Virtual reality is still a young form of media. This means many of the current video game tropes and genres must be rethought and sometimes completely abandoned. Being unable to use traditional game design ideas makes the overall process more risky but I feel is important. Mythlink should offer a fun experience that is unlike any other virtual reality game, keeps players coming back and is accessible for all players. Afterall, at the end of the day Mythlink is all about the monster raising and battling…which would fall apart completely if there is nobody online for you to play against!
One aspect of VR that sets it apart from other forms of media is the intense immersion factor. While this is a huge benefit of VR, it also presents a huge challenge. Every part of a VR title must be cohesive and unified be it controls, graphics, or sound. If even one small implementation falls behind or is lacking, the entire experience can be damped or ruined. That being said, I am very well aware that the sound is currently the weakest part of Mythlink. Unfortunately, the composer who was working with me had to step away from the project so I have been left to use commercial free sound effects and music.
Rest assured that I recognize the importance of good music and sound. This is something I will not hold back on and will be continuously worked until the full release of the game. I’m committed to holding back the games full release until the sound design has met my personal expectations (this includes finding a new composer and a minor overhaul to the current sound design).
I am no artist. That much is evident from the screenshots and current design of the game. Much like I mentioned in the sound design section above, keeping a cohesive graphic style is important to immersion. I do fully intend to keep the “low-poly” style of the game (as it helps the game be more accessible to those with weaker hardware), but would like to make some tweaks so that everything flows together a bit better. That being said I do plan to hire a 3d modeler/animator who can help replace some of the models in game and will also be fully responsible for creating and animating the mythlink models. These are vital to the game- Mythlink would not be a very appropriate title of the mythlinks themselves were not well done!
Also, some may have noticed that the image quality dropped when updating to the current patch for the demo. Unfortunately, I had to remove the forward rendering for the time being so the game looks worse overall. I plan to keep the forward rendering out of the game until closer to release. I touch upon this a bit in the dev blog but the short version of the reason is this- Unity is undergoing a bit of a rendering pipleline upgrade which broke the lab renderer from Valve I used for the forward rendering. Rather than waste time fixing what could be broken in any number of future Unity upgrades, I will wait until closer to release in order to re-implement forward rendering (probably during the 3 months of polish time I have set aside). I do fully expect this feature to be included in the final version.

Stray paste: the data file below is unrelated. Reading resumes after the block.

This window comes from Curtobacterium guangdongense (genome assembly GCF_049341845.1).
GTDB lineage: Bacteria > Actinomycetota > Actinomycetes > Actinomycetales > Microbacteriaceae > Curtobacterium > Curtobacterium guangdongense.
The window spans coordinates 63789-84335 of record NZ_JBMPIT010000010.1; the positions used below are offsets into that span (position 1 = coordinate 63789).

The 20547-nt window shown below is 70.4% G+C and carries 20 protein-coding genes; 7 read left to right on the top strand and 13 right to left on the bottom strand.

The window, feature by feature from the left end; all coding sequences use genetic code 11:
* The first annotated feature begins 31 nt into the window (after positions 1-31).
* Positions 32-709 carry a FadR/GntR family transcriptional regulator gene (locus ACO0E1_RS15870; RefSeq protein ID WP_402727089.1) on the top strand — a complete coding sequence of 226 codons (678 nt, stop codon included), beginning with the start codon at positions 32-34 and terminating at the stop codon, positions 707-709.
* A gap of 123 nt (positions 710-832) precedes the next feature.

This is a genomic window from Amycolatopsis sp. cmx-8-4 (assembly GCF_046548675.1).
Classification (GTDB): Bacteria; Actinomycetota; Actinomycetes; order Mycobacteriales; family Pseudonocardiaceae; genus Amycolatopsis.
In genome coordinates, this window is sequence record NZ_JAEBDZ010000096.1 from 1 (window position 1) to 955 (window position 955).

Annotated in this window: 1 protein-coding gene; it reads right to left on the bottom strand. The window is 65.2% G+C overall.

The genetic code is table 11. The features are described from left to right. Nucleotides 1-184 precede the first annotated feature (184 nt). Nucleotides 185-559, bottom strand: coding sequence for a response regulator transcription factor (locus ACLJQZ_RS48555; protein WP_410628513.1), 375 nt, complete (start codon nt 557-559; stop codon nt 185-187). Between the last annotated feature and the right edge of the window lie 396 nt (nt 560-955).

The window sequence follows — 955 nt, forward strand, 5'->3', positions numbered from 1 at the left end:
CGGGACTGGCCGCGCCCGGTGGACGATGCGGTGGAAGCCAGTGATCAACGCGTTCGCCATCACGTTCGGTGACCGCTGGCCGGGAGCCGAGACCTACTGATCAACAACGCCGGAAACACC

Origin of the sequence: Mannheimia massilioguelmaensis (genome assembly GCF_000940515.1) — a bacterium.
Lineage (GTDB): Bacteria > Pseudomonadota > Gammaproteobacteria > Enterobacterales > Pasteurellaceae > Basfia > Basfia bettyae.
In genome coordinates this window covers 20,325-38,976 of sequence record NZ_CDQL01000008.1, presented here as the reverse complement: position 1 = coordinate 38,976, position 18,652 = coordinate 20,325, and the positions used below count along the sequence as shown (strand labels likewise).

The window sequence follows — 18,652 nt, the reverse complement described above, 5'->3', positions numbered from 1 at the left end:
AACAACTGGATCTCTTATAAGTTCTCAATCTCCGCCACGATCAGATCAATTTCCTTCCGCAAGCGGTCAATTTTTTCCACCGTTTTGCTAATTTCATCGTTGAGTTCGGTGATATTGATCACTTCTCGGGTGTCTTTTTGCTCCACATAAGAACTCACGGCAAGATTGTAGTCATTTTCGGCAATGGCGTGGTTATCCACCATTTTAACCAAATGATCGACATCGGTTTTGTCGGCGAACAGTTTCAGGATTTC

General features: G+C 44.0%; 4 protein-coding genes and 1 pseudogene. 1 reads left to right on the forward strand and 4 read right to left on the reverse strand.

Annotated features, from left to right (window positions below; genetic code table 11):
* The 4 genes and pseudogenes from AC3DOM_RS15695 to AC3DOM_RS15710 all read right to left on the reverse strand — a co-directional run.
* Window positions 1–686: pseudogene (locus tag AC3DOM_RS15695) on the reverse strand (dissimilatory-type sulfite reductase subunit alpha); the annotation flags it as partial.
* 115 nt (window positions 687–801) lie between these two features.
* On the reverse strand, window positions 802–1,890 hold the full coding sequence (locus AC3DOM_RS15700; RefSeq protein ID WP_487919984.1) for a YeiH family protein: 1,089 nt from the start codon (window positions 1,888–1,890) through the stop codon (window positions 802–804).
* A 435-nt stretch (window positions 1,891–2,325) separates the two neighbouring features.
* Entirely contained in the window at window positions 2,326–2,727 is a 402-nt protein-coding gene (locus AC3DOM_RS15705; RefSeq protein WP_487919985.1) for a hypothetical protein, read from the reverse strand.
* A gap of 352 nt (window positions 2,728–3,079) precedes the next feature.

Last but not least is the lighting. Lighting is pretty poorly handled right now. This is something I would like to improve as development goes on and will be an ongoing battle. I doubt the lighting in the final version will be perfect (in order to keep specs and load times low), but it’s something I plan to tweak and work on continuously until full release.
The short of the graphics can be summarized to this: The low-poly style isn’t going anywhere, but the game should still look nice and keep a certain happy tone throughout.
As with most small developers, tutorials and help documentation are one of the first things to go when starting a new project. I do realize that some of the rooms and the overall flow of the game may not be immediately intuitive on how exactly they work. This is something I would like to improve on and hope to include in the final version. At the very least I expect to have some brief instructions to help guide users through each activity. In the meantime, the rooms aren’t all too complicated, so have fun exploring and learning exactly how each part works!
Both virtual reality players and developers are in a unique situation where this amazing new tech has come forward and it is up to us to explore the best uses instead of copying ideas from past games or playing it too safe. It may be a bit of a dream, but I hope Mythlink can help show what designing a game from the ground up for virtual reality can create. Some of the ideas in Mythlink may fall flat and some may turn out stellar, but at the end of the day if people have fun playing then I have succeeded.
Questions, Comments, and Concerns all welcome!